Adams set for biggest act of escapology since Haughey
Poll: battle for Dublin supremacy between SF's Boylan and FG's Hayes
BLISS indeed is it this morning to wake up in the capital and be a Sinn Fein candidate.
Even that old political revenant Gerry Adams might be forgiven a toothy grin, for while the voters do not like him very much it doesn't seem to matter very much.
The party's leader has, during the course of this campaign, been questioned for four days over the murder of Jean McConville, while a second ghost involving his handling of the sexual abuse suffered by the Sinn Fein leader's niece also surfaced last week.
And yet we find Sinn Fein's Lynn Boylan is now duelling with Fine Gael's Brian Hayes for the capital cock-pit.
Even Bertie (and quite a few bishops) would be impressed by that level of Teflon.
Of course, the cautious Irish electorate is also taking the canny side bet of sending Brian Hayes to Europe to ensure they have a man in a suit who can wing it with the respectable people. But despite a somewhat strange wobble by the normally steady Mr Hayes in the previous Millward Brown poll, that was always going to be the case.
When it comes to Sinn Fein, the electorate appears to be in the mood to, in the case of Mr Adams, discount the sins of the past in a similar manner to a bad debt built up in the boom.
Our voters, agitated beyond reason by the serial failings of our conventional political class, have decided that, in the words of Henry Ford, history is bunk... but only for some parties. Their decision means Mr Adams is set for the greatest act of political escapology since Charlie Haughey shook the dust of the Arms Trial off his aristocratic feet and ensconced himself in the Taoiseach's office.
Outside of the top two, for now Nessa Childers remains on course for a 'shock' victory.
But Labour's nightmare in a flowing dress has slipped somewhat back into the pack and is no longer quite so assured of success.
In contrast, Labour's Emer Costello is evolving into the blood-on-the-blouse style Bernie Malone of this contest.
Against almost insuperable odds the tenacity and the courage of the blood, sweat and tears Costello and Labour are bringing to the fight are even attracting the praise of Labour's political rivals and might yet save their stricken Tanaiste.
Before two more years of Mr Gilmore puts too big a smile on your Sunday morning faces, this is a race that is not over yet. The transfers of Eamon Ryan, who in common with the other left candidates has become fatally detached from the herd, may have a big say yet in deciding whether Labour can escape the vengeful phantom of a Green-party-style meltdown.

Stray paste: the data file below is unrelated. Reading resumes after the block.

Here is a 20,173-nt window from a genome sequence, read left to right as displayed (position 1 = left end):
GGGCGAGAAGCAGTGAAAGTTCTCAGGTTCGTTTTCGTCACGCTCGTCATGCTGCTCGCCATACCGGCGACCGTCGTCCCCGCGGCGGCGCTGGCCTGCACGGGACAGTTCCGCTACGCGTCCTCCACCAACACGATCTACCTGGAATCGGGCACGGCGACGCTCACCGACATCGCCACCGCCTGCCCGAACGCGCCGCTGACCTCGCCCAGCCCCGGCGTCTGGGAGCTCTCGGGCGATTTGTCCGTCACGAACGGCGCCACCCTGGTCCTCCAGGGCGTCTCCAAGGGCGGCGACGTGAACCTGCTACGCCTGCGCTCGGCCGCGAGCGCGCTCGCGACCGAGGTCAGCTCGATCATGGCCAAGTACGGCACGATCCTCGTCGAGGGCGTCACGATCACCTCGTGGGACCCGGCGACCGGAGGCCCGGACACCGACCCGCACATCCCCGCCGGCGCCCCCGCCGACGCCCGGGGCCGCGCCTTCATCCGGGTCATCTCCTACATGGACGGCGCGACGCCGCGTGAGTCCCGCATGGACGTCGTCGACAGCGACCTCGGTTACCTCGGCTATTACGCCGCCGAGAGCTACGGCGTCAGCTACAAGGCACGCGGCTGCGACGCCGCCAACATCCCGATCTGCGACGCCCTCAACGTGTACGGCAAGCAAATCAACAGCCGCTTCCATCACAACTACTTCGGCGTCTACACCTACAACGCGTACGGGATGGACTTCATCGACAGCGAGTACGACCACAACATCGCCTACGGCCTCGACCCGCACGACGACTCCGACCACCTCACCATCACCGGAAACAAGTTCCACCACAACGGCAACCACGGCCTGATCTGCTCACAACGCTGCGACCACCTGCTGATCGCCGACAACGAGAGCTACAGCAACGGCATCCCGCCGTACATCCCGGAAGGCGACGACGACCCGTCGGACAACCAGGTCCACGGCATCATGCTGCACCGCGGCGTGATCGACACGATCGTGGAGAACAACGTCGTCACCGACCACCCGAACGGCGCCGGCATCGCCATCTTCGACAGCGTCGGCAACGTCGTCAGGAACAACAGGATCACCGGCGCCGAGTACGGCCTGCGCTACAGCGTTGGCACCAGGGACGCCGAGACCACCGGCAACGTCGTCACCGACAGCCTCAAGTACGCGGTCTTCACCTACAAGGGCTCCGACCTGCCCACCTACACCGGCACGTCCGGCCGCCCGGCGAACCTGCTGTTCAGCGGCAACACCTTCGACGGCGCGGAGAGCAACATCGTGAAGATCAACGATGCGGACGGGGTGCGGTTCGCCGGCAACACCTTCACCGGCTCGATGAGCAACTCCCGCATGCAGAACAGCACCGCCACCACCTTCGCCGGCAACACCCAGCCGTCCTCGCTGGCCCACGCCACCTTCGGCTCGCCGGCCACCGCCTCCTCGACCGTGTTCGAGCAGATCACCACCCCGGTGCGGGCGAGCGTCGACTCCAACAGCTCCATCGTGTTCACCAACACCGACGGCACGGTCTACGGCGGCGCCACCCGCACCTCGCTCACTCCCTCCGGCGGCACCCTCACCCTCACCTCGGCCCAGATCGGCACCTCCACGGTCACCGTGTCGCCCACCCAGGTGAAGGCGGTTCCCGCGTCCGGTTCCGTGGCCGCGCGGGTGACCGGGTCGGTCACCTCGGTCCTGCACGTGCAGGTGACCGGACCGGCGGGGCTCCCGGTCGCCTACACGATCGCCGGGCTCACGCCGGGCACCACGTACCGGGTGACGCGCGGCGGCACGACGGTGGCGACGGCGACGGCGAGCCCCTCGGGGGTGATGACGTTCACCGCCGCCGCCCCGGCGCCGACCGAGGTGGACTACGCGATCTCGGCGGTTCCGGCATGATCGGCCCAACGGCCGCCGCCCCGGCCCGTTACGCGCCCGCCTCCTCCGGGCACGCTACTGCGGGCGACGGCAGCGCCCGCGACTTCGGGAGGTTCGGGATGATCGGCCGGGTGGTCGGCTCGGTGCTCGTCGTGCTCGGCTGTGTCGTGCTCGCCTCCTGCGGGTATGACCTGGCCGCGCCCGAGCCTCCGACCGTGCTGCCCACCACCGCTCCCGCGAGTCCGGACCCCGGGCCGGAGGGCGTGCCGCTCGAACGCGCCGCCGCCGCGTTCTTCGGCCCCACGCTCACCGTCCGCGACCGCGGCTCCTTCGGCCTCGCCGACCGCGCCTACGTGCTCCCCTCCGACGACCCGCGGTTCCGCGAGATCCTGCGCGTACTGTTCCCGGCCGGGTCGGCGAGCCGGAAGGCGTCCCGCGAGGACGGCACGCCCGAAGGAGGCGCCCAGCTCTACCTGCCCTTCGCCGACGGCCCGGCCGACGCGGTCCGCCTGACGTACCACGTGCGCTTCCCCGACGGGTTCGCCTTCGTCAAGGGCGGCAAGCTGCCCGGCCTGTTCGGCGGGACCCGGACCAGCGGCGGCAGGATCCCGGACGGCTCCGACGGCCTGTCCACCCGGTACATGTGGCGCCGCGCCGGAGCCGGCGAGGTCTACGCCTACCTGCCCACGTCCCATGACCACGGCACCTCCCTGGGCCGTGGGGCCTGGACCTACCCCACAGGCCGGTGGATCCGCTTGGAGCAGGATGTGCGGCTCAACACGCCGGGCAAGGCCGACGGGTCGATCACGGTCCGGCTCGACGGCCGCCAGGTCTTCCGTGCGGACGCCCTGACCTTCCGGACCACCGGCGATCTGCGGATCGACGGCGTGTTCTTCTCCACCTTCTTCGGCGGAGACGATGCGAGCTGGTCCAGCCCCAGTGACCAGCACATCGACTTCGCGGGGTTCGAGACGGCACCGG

In contrast, though she is still in the pack Fianna Fail's Mary Fitzpatrick does not, on these numbers, have the finishing speed provided by a healthy dose of transfers to overtake her nearest rivals.
Fianna Fail whether it likes it or not, is still the Unforgiven one of the capital and Ms Fitzpatrick's vote bodes ill for its local and by-election prospects.
In contrast, Sinn Fein brings to mind the poet Emily Dickinson's famous warning that 'the heart wants what it wants, or else it does not care'.
On this occasion the fanatic heart of the electorate has chosen the 'Cinderella girl' of Sinn Fein and Nessa Childers, while the pragmatic head is sending Brian Hayes along to do the heavy lifting. Though they are very different political creatures, to put it mildly, their success brings a quite intriguing prospect to mind.
The man whose name can no longer apparently be mentioned in polite Fine Gael society, Frank Flannery, once floated the prospect of some future Sinn Fein/Fine Gael alliance.
To date all the talk has been of a Fine Gael/Fianna Fail coalition. On today's Sunday Independent/Millward Brown figures, however, such is the scale of the voters' disenchantment with the old ways of doing things, even this alternative would not command a capital majority.
It would take a Fine Gael leader with a big ego and a scant sense of political danger to broker such a FG/SF alliance, but Enda in 2016 (should he be still around) may be faced with this landscape.
It is a prospect that would evoke no small amount of political shrieking but, whatever about the blueshirts, Sinn Fein is not at all fussy about what variation of political wife-swapping it indulges in.
Just look at who its partners are in the North.
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